Effects of Dietary Fatty Acids on Gene Expression and Biological Processes in Different Tissues of Pigs: A Review

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Fanalli, Simara Larissa
da Silva, Bruna Pereira Martins
Petry, Bruna
Santana, Miguel Henrique de Almeida
Polizel, Guilherme Henrique Gebim
Antunes, Robson Carlos
de Almeida, Vivian Vezzoni
Moreira, Gabriel Costa Monteiro
Luchiari Filho, Albino
Coutinho, Luiz Lehmann
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© Author(s) 2022
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Animal Science

The Department of Animal Science originally concerned itself with teaching the selection, breeding, feeding and care of livestock. Today it continues this study of the symbiotic relationship between animals and humans, with practical focuses on agribusiness, science, and animal management.

The Department of Animal Husbandry was established in 1898. The name of the department was changed to the Department of Animal Science in 1962. The Department of Poultry Science was merged into the department in 1971.

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Animal Science
Studies on the influence of dietary components and their effects are fundamental for nutrigenomics, or the study of how nutrients can be cellular sensors, how they affect biological processes and gene expression in different tissues. Lipids are an important source of fatty acids (FA) and energy and are fundamental to biological processes and influence the regulation of transcription. Pigs are excellent model to study nutrigenomics, particularly lipid metabolism because the deposition and composition of FA in their tissues reflect the composition of FA in their diet. Recent studies show that FA supplementation is important in production systems, such as growing and finishing pigs, as it can improve the energy value of the feed, help reduce costs, improve animal welfare, and influence the nutritional value of the meat. Studies show that oleic (OA), linoleic (LA), docosahexaenoic (DHA), and eicosapentaenoic (EPA) acids are associated with the regulation of transcription in tissues such as muscle, liver, adipose tissue, and brain. Other studies indicate that EPA and DHA are associated with changes in specific signaling pathways, altering gene expression and biophysical properties of membranes. This review, therefore, focuses on the current knowledge of the effects of dietary FA on production traits and gene expression.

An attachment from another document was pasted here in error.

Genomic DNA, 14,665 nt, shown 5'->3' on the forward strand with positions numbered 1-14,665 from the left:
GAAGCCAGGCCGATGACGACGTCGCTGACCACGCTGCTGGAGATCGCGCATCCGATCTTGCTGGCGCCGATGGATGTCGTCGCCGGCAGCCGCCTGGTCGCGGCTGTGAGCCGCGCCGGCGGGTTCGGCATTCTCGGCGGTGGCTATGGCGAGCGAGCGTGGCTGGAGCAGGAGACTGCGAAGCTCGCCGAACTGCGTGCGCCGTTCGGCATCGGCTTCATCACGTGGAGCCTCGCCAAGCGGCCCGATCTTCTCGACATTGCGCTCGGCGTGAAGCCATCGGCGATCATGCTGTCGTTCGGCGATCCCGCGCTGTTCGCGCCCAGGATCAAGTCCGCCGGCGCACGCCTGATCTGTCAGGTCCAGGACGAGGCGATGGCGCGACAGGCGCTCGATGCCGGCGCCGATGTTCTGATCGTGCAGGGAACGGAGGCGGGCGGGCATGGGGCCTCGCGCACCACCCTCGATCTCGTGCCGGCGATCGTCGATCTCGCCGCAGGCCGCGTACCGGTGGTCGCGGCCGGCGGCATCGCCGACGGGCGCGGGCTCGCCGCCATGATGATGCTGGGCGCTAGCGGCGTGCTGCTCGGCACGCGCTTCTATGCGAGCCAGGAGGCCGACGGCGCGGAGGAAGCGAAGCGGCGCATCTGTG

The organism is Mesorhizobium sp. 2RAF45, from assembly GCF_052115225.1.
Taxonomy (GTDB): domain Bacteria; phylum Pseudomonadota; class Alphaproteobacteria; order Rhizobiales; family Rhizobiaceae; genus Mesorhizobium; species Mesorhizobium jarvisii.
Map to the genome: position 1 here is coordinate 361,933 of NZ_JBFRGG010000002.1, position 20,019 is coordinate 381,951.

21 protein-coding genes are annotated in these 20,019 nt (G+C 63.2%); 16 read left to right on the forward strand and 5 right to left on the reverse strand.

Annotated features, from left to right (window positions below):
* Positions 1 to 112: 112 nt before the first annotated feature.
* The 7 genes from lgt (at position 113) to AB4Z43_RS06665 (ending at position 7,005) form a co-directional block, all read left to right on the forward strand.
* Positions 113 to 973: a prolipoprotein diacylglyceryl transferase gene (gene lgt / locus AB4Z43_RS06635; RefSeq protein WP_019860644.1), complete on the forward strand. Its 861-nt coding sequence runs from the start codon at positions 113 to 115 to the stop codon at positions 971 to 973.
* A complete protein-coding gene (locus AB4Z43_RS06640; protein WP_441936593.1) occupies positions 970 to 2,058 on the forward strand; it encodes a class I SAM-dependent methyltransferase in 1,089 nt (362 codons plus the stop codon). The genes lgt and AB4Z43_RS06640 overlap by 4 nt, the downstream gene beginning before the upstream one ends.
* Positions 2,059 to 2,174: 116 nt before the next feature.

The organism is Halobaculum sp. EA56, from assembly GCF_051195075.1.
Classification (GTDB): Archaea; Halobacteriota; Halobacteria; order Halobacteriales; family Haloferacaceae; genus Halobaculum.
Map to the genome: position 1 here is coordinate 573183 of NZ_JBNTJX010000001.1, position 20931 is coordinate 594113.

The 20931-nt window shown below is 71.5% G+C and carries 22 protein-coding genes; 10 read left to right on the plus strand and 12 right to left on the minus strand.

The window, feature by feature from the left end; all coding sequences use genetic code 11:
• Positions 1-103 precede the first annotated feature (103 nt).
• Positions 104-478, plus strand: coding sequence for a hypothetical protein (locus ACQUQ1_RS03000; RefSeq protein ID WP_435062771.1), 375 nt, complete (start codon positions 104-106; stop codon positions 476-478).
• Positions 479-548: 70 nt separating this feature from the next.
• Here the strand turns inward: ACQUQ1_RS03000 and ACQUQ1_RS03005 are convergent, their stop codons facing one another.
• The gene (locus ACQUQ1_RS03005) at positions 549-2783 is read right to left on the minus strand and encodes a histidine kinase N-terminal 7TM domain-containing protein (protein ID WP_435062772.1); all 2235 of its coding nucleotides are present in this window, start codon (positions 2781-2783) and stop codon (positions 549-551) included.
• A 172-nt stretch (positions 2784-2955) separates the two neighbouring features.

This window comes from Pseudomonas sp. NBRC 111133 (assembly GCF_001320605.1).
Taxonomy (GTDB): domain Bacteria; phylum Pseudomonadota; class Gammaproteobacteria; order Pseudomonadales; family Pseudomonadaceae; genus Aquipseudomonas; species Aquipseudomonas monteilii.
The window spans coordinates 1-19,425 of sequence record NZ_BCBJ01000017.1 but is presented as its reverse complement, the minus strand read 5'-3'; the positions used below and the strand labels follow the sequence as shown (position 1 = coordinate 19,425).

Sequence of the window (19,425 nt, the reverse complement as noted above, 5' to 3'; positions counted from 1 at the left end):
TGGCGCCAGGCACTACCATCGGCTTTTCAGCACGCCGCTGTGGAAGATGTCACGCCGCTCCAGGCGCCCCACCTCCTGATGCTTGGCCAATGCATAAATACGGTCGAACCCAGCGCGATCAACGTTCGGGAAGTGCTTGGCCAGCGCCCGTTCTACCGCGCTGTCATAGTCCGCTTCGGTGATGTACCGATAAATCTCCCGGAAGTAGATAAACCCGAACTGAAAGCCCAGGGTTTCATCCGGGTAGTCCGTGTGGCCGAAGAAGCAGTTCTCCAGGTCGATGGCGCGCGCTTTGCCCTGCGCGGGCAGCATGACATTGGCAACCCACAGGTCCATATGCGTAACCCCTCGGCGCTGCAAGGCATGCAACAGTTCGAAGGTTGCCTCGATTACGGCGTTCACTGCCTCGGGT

This preprint is made available through Preprints, doi:10.20944/preprints202111.0279.v1. This is an open access article distributed under the Creative Commons Attribution License which permits unrestricted use, distribution, and reproduction in any medium, provided the original work is properly cited.